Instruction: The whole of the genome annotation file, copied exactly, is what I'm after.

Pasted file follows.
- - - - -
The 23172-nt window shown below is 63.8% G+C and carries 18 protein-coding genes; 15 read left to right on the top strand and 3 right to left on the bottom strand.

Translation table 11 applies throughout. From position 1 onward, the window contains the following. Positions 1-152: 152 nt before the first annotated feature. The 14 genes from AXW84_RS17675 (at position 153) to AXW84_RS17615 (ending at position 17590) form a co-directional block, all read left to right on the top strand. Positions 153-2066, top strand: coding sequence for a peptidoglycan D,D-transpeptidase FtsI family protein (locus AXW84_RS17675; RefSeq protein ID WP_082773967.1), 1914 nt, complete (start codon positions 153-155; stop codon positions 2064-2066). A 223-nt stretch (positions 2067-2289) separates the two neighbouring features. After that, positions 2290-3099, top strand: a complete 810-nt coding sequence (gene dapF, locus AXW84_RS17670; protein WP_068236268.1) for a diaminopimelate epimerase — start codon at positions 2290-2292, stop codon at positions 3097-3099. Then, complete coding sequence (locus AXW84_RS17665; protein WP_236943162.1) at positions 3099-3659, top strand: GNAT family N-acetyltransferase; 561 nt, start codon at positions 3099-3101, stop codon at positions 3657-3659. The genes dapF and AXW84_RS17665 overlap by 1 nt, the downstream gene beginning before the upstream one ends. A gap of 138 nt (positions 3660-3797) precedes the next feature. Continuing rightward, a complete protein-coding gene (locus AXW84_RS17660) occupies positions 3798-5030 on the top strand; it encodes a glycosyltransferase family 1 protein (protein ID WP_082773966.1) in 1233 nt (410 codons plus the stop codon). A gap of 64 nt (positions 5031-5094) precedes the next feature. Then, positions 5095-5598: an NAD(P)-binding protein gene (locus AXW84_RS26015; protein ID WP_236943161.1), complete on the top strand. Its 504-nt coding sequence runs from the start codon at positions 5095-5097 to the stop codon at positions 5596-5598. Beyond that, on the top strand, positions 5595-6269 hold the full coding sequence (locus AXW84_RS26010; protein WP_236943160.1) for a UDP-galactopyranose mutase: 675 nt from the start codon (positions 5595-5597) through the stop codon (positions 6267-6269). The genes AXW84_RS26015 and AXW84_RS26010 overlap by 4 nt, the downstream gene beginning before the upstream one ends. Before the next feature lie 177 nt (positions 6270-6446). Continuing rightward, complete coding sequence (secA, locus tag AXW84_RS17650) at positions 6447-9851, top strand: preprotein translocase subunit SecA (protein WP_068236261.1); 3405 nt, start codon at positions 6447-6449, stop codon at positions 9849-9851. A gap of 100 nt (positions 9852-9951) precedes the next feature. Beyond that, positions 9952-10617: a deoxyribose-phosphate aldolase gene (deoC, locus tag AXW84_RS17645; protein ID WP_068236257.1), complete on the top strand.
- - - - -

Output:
The 23172-nt window shown below is 63.8% G+C and carries 18 protein-coding genes; 15 read left to right on the top strand and 3 right to left on the bottom strand.

Translation table 11 applies throughout. From position 1 onward, the window contains the following. Positions 1-152: 152 nt before the first annotated feature. The 14 genes from AXW84_RS17675 (at position 153) to AXW84_RS17615 (ending at position 17590) form a co-directional block, all read left to right on the top strand. Positions 153-2066, top strand: coding sequence for a peptidoglycan D,D-transpeptidase FtsI family protein (locus AXW84_RS17675; RefSeq protein ID WP_082773967.1), 1914 nt, complete (start codon positions 153-155; stop codon positions 2064-2066). A 223-nt stretch (positions 2067-2289) separates the two neighbouring features. After that, positions 2290-3099, top strand: a complete 810-nt coding sequence (gene dapF, locus AXW84_RS17670; protein WP_068236268.1) for a diaminopimelate epimerase — start codon at positions 2290-2292, stop codon at positions 3097-3099. Then, complete coding sequence (locus AXW84_RS17665; protein WP_236943162.1) at positions 3099-3659, top strand: GNAT family N-acetyltransferase; 561 nt, start codon at positions 3099-3101, stop codon at positions 3657-3659. The genes dapF and AXW84_RS17665 overlap by 1 nt, the downstream gene beginning before the upstream one ends. A gap of 138 nt (positions 3660-3797) precedes the next feature. Continuing rightward, a complete protein-coding gene (locus AXW84_RS17660) occupies positions 3798-5030 on the top strand; it encodes a glycosyltransferase family 1 protein (protein ID WP_082773966.1) in 1233 nt (410 codons plus the stop codon). A gap of 64 nt (positions 5031-5094) precedes the next feature. Then, positions 5095-5598: an NAD(P)-binding protein gene (locus AXW84_RS26015; protein ID WP_236943161.1), complete on the top strand. Its 504-nt coding sequence runs from the start codon at positions 5095-5097 to the stop codon at positions 5596-5598. Beyond that, on the top strand, positions 5595-6269 hold the full coding sequence (locus AXW84_RS26010; protein WP_236943160.1) for a UDP-galactopyranose mutase: 675 nt from the start codon (positions 5595-5597) through the stop codon (positions 6267-6269). The genes AXW84_RS26015 and AXW84_RS26010 overlap by 4 nt, the downstream gene beginning before the upstream one ends. Before the next feature lie 177 nt (positions 6270-6446). Continuing rightward, complete coding sequence (secA, locus tag AXW84_RS17650) at positions 6447-9851, top strand: preprotein translocase subunit SecA (protein WP_068236261.1); 3405 nt, start codon at positions 6447-6449, stop codon at positions 9849-9851. A gap of 100 nt (positions 9852-9951) precedes the next feature. Beyond that, positions 9952-10617: a deoxyribose-phosphate aldolase gene (deoC, locus tag AXW84_RS17645; protein ID WP_068236257.1), complete on the top strand.